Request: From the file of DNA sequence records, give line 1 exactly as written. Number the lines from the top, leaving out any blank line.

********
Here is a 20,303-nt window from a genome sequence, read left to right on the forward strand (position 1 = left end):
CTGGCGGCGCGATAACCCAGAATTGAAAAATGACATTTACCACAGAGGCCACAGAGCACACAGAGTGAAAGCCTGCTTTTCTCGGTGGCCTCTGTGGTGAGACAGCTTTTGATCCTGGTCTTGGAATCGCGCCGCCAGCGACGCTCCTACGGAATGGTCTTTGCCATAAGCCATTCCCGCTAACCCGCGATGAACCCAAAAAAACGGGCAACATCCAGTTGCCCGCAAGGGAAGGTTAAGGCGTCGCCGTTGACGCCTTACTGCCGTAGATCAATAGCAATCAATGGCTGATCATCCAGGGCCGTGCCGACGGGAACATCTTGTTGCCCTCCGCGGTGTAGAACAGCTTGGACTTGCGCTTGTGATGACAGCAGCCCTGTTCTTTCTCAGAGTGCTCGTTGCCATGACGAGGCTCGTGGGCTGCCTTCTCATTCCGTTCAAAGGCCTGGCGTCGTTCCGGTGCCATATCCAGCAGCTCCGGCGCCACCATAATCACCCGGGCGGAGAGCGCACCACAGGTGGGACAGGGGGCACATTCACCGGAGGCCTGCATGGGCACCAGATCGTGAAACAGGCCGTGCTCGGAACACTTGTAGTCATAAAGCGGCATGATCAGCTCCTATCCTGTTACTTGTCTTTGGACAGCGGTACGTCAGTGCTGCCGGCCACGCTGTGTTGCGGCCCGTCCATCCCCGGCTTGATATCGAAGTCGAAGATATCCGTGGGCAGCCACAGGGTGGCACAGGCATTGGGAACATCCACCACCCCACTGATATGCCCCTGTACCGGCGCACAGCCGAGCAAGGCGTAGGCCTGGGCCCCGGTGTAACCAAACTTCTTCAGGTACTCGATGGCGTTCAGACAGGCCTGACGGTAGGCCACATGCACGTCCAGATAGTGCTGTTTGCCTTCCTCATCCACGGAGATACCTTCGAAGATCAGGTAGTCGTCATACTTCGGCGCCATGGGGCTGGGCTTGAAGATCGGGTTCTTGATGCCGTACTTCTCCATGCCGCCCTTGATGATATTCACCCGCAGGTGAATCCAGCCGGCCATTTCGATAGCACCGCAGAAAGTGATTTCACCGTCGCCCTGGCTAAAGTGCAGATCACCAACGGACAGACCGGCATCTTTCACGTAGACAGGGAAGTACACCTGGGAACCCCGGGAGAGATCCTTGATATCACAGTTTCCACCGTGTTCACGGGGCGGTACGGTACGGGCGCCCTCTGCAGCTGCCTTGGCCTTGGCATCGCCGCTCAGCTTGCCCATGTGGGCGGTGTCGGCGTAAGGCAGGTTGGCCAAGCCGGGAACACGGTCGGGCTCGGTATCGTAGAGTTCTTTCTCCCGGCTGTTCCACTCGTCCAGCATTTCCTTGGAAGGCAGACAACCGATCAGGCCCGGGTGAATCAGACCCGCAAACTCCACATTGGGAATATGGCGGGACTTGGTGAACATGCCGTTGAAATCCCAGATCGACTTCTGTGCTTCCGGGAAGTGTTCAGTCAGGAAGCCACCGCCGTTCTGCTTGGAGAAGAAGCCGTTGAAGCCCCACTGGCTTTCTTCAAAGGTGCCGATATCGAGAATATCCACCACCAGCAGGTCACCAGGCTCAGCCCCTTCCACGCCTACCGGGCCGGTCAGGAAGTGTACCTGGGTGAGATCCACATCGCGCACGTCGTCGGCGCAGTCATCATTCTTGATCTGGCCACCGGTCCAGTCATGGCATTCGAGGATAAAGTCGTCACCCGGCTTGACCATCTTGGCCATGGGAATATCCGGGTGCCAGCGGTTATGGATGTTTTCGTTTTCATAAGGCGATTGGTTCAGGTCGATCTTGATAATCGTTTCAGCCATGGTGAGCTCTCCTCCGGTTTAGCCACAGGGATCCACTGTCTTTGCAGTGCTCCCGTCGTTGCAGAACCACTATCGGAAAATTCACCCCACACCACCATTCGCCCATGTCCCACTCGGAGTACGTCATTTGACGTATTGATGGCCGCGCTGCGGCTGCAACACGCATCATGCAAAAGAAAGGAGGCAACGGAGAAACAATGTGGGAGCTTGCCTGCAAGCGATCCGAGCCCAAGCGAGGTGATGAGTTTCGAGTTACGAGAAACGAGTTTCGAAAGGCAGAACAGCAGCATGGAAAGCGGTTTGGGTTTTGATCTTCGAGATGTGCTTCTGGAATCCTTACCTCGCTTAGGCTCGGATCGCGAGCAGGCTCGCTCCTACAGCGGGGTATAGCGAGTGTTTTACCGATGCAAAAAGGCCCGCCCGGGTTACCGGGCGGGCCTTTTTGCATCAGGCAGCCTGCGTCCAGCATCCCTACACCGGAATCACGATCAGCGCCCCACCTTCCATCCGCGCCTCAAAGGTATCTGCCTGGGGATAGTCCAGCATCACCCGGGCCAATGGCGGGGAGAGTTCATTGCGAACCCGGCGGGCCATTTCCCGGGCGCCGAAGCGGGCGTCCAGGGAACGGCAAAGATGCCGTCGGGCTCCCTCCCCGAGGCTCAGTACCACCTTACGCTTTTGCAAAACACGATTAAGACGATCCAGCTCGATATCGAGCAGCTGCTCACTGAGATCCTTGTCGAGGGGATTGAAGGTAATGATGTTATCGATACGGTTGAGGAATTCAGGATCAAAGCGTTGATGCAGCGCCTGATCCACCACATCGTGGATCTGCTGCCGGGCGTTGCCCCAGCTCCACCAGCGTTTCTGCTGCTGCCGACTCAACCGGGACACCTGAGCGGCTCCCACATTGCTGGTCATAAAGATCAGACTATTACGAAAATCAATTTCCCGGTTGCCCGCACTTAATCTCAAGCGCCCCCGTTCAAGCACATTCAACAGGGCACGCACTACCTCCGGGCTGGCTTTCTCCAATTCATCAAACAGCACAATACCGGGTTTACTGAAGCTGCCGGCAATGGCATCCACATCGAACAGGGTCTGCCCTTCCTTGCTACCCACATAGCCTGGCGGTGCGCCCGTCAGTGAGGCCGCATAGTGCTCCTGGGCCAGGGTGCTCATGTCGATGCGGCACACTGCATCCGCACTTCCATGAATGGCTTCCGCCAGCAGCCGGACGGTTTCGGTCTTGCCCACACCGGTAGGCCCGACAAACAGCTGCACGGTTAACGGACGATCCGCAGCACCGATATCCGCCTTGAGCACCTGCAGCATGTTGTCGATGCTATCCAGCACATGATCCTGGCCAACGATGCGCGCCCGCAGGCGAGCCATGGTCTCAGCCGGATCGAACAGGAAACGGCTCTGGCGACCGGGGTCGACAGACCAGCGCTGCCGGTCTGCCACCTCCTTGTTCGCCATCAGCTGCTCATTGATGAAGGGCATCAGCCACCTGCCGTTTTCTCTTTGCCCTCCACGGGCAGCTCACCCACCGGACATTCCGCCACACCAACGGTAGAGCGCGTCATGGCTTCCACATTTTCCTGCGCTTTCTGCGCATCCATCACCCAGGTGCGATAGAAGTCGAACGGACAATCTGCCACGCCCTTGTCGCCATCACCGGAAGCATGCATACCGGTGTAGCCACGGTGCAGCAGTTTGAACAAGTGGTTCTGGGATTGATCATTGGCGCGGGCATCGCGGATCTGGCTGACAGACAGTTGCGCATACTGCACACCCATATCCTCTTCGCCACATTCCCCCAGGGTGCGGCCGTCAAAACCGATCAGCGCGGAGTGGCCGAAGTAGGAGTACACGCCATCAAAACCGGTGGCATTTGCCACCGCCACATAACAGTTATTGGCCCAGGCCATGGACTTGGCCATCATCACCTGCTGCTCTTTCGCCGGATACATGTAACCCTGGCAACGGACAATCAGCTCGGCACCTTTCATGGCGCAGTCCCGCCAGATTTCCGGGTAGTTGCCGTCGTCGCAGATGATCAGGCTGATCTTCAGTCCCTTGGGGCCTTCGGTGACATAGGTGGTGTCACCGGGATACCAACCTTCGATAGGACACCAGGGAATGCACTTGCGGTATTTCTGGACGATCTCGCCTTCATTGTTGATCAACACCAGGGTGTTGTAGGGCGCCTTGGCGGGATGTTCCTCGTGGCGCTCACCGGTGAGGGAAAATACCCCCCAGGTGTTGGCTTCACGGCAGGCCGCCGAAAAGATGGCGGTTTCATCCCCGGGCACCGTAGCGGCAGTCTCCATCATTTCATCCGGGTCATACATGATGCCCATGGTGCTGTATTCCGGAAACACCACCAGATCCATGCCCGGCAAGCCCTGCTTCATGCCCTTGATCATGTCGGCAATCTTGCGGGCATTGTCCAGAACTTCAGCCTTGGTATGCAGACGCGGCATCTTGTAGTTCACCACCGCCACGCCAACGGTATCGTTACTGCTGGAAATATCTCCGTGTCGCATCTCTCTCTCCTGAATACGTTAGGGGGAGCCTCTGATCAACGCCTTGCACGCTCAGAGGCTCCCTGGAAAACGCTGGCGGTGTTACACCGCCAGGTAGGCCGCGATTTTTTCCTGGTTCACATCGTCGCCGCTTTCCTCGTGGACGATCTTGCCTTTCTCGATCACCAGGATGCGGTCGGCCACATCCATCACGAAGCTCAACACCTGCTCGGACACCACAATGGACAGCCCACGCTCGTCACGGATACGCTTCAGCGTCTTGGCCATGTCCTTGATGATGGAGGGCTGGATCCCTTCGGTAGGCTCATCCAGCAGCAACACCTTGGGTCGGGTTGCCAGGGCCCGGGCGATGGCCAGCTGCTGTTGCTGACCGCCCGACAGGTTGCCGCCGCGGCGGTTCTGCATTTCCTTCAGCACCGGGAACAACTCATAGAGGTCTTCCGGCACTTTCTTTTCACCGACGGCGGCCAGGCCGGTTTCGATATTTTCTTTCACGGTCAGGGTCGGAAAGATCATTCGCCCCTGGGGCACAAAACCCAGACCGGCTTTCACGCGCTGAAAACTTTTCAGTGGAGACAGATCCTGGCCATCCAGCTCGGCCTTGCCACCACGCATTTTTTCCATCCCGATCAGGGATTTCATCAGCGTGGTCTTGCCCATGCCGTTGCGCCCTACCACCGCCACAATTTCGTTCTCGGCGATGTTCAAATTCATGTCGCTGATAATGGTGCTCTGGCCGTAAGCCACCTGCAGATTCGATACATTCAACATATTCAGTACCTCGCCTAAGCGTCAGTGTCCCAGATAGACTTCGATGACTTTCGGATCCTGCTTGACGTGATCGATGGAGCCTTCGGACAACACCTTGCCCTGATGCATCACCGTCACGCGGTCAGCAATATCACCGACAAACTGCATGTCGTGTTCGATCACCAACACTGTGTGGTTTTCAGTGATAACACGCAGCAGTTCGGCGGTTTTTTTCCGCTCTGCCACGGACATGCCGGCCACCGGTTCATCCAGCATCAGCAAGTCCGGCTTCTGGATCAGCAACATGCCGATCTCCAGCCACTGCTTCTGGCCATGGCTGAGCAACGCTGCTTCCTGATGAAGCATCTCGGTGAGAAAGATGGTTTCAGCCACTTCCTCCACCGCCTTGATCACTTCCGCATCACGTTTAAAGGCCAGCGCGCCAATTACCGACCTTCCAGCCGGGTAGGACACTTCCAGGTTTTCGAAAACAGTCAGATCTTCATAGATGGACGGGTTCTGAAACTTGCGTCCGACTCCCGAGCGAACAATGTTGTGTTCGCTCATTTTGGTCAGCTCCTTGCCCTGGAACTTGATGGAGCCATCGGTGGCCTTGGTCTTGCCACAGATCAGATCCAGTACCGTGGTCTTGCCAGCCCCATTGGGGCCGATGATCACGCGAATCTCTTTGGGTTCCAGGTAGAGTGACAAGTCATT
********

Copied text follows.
Here is a 20,303-nt window from a genome sequence, read left to right on the forward strand (position 1 = left end):